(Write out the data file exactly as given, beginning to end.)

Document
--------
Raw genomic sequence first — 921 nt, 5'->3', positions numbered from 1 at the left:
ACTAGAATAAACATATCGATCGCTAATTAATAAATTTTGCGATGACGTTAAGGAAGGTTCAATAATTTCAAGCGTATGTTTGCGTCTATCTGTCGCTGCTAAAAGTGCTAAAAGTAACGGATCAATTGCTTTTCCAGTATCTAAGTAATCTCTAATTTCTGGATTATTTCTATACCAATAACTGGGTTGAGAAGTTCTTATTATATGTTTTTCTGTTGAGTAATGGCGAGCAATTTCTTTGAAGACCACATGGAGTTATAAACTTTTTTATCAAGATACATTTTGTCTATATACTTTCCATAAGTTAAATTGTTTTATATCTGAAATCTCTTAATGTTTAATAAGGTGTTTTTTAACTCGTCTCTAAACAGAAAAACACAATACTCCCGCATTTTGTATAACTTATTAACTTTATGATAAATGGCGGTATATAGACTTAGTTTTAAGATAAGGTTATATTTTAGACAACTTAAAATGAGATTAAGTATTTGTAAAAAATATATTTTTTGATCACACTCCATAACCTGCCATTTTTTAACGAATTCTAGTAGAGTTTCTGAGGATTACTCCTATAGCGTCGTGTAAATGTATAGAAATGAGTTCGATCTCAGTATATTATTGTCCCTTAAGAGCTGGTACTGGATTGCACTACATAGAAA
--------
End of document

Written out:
Raw genomic sequence first — 921 nt, 5'->3', positions numbered from 1 at the left:
ACTAGAATAAACATATCGATCGCTAATTAATAAATTTTGCGATGACGTTAAGGAAGGTTCAATAATTTCAAGCGTATGTTTGCGTCTATCTGTCGCTGCTAAAAGTGCTAAAAGTAACGGATCAATTGCTTTTCCAGTATCTAAGTAATCTCTAATTTCTGGATTATTTCTATACCAATAACTGGGTTGAGAAGTTCTTATTATATGTTTTTCTGTTGAGTAATGGCGAGCAATTTCTTTGAAGACCACATGGAGTTATAAACTTTTTTATCAAGATACATTTTGTCTATATACTTTCCATAAGTTAAATTGTTTTATATCTGAAATCTCTTAATGTTTAATAAGGTGTTTTTTAACTCGTCTCTAAACAGAAAAACACAATACTCCCGCATTTTGTATAACTTATTAACTTTATGATAAATGGCGGTATATAGACTTAGTTTTAAGATAAGGTTATATTTTAGACAACTTAAAATGAGATTAAGTATTTGTAAAAAATATATTTTTTGATCACACTCCATAACCTGCCATTTTTTAACGAATTCTAGTAGAGTTTCTGAGGATTACTCCTATAGCGTCGTGTAAATGTATAGAAATGAGTTCGATCTCAGTATATTATTGTCCCTTAAGAGCTGGTACTGGATTGCACTACATAGAAA